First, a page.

Mechanisms of neuroprotection by protein disulphide isomerase in amyotrophic lateral sclerosis

Research output: Contribution to journalReview articleResearchpeer-review

Abstract

Amyotrophic lateral sclerosis (ALS) is a devastating neurodegenerative disease characterised by the progressive loss of motor neurons, leading to paralysis and death within several years of onset. Although protein misfolding is a key feature of ALS, the upstream triggers of disease remain elusive. Recently, endoplasmic reticulum (ER) stress was identified as an early and central feature in ALS diseasemodels as well as in human patient tissues, indicating that ER stress could be an important process in disease pathogenesis. One important chaperone induced by ER stress is protein disulphide isomerase (PDI), which is both upregulated and posttranslationally inhibited by S-nitrosylation in ALS. In this paper, we present evidence from studies of genetics, model organisms, and patient tissues which indicate an active role for PDI and ER stress in ALS disease processes.

LanguageEnglish
Article number317340
Pages1-7
Number of pages7
JournalNeurology Research International
Volume2011
DOIs
Publication statusPublished - Feb 2011
Externally publishedYes

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Protein Disulfide-Isomerases
Amyotrophic Lateral Sclerosis
Endoplasmic Reticulum Stress
Genetic Models
Motor Neurons
Heat-Shock Proteins
Paralysis
Neurodegenerative Diseases
Neuroprotection
Proteins

Cite this

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title = "Mechanisms of neuroprotection by protein disulphide isomerase in amyotrophic lateral sclerosis",
abstract = "Amyotrophic lateral sclerosis (ALS) is a devastating neurodegenerative disease characterised by the progressive loss of motor neurons, leading to paralysis and death within several years of onset. Although protein misfolding is a key feature of ALS, the upstream triggers of disease remain elusive. Recently, endoplasmic reticulum (ER) stress was identified as an early and central feature in ALS diseasemodels as well as in human patient tissues, indicating that ER stress could be an important process in disease pathogenesis. One important chaperone induced by ER stress is protein disulphide isomerase (PDI), which is both upregulated and posttranslationally inhibited by S-nitrosylation in ALS. In this paper, we present evidence from studies of genetics, model organisms, and patient tissues which indicate an active role for PDI and ER stress in ALS disease processes.",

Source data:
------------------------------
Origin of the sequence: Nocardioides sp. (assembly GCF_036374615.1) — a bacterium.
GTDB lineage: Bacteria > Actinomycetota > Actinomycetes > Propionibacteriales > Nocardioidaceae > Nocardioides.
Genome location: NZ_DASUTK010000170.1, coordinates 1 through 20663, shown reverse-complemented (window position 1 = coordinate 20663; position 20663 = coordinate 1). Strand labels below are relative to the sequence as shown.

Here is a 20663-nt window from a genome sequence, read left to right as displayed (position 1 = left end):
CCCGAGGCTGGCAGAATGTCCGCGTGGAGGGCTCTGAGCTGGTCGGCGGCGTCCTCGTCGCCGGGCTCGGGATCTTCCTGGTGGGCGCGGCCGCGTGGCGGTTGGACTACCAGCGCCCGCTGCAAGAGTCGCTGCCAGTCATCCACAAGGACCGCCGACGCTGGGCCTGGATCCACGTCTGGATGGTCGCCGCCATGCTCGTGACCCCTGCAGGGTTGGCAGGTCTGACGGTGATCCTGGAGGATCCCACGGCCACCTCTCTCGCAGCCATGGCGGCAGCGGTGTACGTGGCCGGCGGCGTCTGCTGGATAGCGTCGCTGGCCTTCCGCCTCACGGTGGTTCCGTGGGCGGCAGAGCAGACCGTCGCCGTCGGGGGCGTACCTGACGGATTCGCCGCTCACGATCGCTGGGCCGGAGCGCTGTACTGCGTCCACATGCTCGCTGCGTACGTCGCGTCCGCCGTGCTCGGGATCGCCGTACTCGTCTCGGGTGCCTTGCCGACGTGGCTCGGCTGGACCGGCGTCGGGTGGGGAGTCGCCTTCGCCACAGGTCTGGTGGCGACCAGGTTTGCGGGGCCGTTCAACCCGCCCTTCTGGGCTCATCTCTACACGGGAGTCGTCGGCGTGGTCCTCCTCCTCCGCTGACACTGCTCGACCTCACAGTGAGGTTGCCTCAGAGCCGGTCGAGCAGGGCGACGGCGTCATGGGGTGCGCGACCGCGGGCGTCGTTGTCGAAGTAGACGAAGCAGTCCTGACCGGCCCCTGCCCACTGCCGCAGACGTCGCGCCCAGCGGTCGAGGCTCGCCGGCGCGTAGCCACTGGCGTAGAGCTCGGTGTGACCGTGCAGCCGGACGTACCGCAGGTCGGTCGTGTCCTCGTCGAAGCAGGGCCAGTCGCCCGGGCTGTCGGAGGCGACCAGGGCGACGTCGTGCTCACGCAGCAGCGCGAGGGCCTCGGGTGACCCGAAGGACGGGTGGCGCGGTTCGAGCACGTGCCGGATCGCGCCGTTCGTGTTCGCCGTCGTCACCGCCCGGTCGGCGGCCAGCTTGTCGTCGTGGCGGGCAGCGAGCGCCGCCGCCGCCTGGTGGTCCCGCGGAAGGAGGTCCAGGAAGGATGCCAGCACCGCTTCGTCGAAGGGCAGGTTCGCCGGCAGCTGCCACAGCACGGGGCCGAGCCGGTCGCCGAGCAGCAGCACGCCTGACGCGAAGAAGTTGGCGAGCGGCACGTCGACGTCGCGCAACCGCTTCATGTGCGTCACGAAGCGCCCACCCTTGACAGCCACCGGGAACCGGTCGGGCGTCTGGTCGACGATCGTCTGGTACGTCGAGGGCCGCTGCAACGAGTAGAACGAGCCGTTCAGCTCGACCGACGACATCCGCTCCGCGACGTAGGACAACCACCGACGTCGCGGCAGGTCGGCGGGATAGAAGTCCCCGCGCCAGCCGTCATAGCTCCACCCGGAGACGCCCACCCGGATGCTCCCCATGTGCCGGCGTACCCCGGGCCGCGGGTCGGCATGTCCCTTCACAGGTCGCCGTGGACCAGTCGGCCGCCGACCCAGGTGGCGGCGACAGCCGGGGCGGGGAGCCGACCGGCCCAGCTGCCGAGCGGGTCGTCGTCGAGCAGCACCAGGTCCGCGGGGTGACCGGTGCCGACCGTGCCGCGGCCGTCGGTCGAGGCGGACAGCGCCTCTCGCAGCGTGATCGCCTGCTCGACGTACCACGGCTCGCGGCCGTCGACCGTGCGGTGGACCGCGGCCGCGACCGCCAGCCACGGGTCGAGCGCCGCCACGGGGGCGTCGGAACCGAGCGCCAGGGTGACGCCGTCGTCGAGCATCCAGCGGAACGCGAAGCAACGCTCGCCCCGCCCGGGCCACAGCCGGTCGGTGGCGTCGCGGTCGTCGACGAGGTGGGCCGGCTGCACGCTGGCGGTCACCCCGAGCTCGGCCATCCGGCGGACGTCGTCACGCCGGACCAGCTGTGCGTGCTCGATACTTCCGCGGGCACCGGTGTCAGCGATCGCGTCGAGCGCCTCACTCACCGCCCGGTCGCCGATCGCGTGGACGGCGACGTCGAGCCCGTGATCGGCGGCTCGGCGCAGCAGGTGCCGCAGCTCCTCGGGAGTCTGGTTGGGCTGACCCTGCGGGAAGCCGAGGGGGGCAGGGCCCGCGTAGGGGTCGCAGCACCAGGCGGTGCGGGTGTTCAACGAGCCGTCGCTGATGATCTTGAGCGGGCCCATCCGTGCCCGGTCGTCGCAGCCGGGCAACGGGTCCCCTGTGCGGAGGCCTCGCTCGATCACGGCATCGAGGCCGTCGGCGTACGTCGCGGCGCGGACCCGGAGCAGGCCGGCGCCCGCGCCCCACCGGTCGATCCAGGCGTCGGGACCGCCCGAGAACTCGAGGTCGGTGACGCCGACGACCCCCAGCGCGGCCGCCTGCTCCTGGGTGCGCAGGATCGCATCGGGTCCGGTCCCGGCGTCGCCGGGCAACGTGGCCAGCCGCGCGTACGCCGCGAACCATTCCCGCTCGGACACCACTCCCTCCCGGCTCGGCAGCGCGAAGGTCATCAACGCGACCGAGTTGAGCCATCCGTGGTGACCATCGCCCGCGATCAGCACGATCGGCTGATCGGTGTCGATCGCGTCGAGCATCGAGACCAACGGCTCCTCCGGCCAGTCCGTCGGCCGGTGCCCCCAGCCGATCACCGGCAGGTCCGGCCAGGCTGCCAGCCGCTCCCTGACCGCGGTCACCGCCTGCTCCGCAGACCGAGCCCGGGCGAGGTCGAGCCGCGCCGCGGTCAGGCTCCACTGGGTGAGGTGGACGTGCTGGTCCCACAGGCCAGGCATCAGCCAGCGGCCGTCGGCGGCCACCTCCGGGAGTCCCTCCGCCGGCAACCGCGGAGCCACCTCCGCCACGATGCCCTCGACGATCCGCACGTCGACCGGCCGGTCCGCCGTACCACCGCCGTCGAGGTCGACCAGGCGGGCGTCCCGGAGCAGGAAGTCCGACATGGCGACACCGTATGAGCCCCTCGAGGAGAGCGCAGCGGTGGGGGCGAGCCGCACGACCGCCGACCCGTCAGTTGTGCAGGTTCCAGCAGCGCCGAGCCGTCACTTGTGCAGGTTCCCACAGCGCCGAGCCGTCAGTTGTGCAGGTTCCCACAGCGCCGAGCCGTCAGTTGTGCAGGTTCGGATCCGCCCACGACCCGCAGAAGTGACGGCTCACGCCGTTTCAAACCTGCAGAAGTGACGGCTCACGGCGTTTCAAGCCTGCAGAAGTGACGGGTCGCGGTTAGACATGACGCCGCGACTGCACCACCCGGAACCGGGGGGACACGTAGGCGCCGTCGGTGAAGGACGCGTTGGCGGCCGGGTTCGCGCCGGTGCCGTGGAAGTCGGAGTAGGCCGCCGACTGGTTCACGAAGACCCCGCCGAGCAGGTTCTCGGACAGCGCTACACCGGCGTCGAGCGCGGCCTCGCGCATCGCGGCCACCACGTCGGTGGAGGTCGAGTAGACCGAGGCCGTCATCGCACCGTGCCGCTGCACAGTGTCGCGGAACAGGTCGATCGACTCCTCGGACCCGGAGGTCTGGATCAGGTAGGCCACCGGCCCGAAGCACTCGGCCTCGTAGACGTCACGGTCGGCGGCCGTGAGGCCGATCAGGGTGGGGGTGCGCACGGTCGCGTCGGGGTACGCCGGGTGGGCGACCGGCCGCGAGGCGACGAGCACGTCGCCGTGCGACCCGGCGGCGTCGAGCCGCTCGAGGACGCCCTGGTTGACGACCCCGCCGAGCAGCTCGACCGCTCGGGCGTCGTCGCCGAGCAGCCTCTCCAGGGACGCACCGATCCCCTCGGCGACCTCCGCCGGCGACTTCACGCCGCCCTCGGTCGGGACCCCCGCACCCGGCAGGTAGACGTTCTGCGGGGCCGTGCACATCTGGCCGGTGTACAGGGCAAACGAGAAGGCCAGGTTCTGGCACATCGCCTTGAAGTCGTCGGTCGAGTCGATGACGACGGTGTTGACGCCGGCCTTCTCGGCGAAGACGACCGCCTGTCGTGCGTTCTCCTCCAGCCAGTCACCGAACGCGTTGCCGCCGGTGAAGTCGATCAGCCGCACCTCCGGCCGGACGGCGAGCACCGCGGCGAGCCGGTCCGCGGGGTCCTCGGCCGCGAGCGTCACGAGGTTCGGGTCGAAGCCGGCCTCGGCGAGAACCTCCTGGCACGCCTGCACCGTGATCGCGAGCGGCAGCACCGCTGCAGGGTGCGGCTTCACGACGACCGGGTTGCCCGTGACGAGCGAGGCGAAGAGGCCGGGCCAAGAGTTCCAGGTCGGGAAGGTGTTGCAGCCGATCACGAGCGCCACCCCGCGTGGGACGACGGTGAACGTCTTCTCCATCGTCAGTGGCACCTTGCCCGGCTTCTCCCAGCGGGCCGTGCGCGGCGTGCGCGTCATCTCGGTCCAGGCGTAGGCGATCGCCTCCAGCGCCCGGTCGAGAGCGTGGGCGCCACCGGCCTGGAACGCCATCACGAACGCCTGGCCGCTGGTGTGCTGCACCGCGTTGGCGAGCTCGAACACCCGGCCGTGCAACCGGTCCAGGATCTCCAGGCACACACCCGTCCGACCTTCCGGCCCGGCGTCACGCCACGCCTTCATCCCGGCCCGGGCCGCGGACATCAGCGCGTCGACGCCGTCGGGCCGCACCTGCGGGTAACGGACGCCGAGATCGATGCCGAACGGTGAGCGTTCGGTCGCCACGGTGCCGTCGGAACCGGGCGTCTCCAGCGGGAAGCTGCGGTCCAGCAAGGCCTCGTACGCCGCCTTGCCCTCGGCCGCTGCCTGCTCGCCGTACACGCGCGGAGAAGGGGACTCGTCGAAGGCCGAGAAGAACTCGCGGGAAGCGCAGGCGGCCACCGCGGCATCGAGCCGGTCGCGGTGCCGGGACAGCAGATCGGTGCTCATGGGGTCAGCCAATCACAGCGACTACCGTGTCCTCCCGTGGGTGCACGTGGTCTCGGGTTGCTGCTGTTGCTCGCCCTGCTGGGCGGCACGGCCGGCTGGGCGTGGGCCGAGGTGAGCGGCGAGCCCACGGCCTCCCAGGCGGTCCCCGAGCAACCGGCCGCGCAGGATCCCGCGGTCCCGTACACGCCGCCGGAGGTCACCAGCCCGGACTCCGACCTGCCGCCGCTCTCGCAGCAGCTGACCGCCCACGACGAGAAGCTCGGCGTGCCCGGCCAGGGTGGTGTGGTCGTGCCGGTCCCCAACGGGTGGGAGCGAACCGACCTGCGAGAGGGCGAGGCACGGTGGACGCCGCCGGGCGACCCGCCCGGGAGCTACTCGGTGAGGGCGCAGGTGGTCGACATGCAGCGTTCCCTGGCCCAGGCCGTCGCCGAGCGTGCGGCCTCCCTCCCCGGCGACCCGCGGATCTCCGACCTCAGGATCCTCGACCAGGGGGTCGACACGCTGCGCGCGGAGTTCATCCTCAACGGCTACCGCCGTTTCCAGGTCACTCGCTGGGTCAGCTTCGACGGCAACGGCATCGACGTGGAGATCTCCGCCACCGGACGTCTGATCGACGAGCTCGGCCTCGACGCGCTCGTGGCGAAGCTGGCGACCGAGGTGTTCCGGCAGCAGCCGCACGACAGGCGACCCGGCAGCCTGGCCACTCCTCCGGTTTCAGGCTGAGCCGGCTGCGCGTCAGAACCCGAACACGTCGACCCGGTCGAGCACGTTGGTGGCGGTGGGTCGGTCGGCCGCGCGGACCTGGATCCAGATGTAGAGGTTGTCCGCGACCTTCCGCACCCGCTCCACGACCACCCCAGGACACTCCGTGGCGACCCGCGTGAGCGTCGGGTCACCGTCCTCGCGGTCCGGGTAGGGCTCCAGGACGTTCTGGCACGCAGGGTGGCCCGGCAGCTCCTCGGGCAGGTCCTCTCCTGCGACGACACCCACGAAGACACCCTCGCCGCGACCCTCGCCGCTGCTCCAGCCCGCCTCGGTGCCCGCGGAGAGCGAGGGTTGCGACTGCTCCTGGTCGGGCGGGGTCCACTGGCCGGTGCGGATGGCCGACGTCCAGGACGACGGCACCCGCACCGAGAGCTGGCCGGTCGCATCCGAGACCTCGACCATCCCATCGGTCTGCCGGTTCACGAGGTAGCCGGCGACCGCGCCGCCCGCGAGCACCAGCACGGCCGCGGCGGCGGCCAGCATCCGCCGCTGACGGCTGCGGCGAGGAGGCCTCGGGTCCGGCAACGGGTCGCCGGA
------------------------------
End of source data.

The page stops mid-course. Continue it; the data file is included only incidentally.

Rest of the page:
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Mechanisms of neuroprotection by protein disulphide isomerase in amyotrophic lateral sclerosis. / Walker, Adam K.; Atkin, Julie D.

In: Neurology Research International, Vol. 2011, 317340, 02.2011, p. 1-7.

Research output: Contribution to journalReview articleResearchpeer-review

TY - JOUR

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AB - Amyotrophic lateral sclerosis (ALS) is a devastating neurodegenerative disease characterised by the progressive loss of motor neurons, leading to paralysis and death within several years of onset. Although protein misfolding is a key feature of ALS, the upstream triggers of disease remain elusive. Recently, endoplasmic reticulum (ER) stress was identified as an early and central feature in ALS diseasemodels as well as in human patient tissues, indicating that ER stress could be an important process in disease pathogenesis. One important chaperone induced by ER stress is protein disulphide isomerase (PDI), which is both upregulated and posttranslationally inhibited by S-nitrosylation in ALS. In this paper, we present evidence from studies of genetics, model organisms, and patient tissues which indicate an active role for PDI and ER stress in ALS disease processes.

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